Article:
I read some interesting studies recently. One was on social mobility. The other was on the perpetuation of elitism in higher education. Both paint the same picture.
In the 1770s, we threw off British oppression to realize a land of opportunity based on one’s sweat of the brow and cleverness of an inventive mind.
Yet, these two nations, the United Kingdom and the United States, exhibit the worst social mobility among the most developed nations.
Social mobility is the predictability of income based on the income of our parents. Here and In the United Kingdom, half of our parents’ economic advantage is passed on to our children. In Canada, Finland, Norway and Denmark, less than 20 percent is. In other words, in Canada, 80 percent of one’s success is based on their own hard work, while here we only create half of our success. The rest is an intergenerational privilege.
A corollary is that one without economic advantage is 2.5 times more likely to be held back in the U.S. than in Canada.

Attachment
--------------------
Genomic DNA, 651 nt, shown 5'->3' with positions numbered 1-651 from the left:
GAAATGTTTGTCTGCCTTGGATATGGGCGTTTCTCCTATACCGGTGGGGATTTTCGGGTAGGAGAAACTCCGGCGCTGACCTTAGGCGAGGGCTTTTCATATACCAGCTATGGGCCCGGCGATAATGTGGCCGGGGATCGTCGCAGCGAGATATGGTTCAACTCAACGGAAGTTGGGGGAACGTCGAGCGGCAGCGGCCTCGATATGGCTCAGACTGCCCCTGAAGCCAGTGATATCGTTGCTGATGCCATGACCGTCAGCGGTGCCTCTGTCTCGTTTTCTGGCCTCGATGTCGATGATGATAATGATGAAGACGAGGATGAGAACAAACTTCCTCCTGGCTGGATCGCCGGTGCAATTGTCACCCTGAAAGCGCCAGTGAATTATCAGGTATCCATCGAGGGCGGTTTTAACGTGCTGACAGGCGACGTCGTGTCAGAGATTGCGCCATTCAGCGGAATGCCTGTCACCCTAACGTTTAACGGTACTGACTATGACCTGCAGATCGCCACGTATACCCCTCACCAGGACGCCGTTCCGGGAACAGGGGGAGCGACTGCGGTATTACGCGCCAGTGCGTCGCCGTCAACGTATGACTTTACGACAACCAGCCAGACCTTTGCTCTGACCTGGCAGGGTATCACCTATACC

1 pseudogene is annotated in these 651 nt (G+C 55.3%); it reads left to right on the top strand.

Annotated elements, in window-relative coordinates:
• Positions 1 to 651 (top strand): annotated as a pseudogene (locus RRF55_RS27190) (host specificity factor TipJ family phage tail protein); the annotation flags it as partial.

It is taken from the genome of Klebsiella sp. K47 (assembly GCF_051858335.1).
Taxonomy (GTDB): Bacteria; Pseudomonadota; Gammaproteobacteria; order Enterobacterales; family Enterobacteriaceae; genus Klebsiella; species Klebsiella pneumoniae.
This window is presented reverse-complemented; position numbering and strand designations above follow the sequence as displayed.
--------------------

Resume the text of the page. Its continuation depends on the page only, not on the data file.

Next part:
This social immobility is surprising. After all, our nation view is a land of opportunity that disbanded family privilege and created a level playing field centuries ago. And yet, the meritocracy is not nearly so robust here as we think.
Of course, there are lies, damned lies, and statistics. We can cite examples of Horatio Alger success stories in which an underprivileged but hard-working and intelligent people rise to their true potential. The glass ceiling is not impenetrable, but it is very thick.
I then came across another study that demonstrates a potential root of the phenomenon. It shows higher education is not without its class bias.
Yes, the top schools also admit students who are poor and cannot otherwise afford the steep tuition. These students, though, remain the minority among a student body made up of children of alumni and parents who can afford the full ride.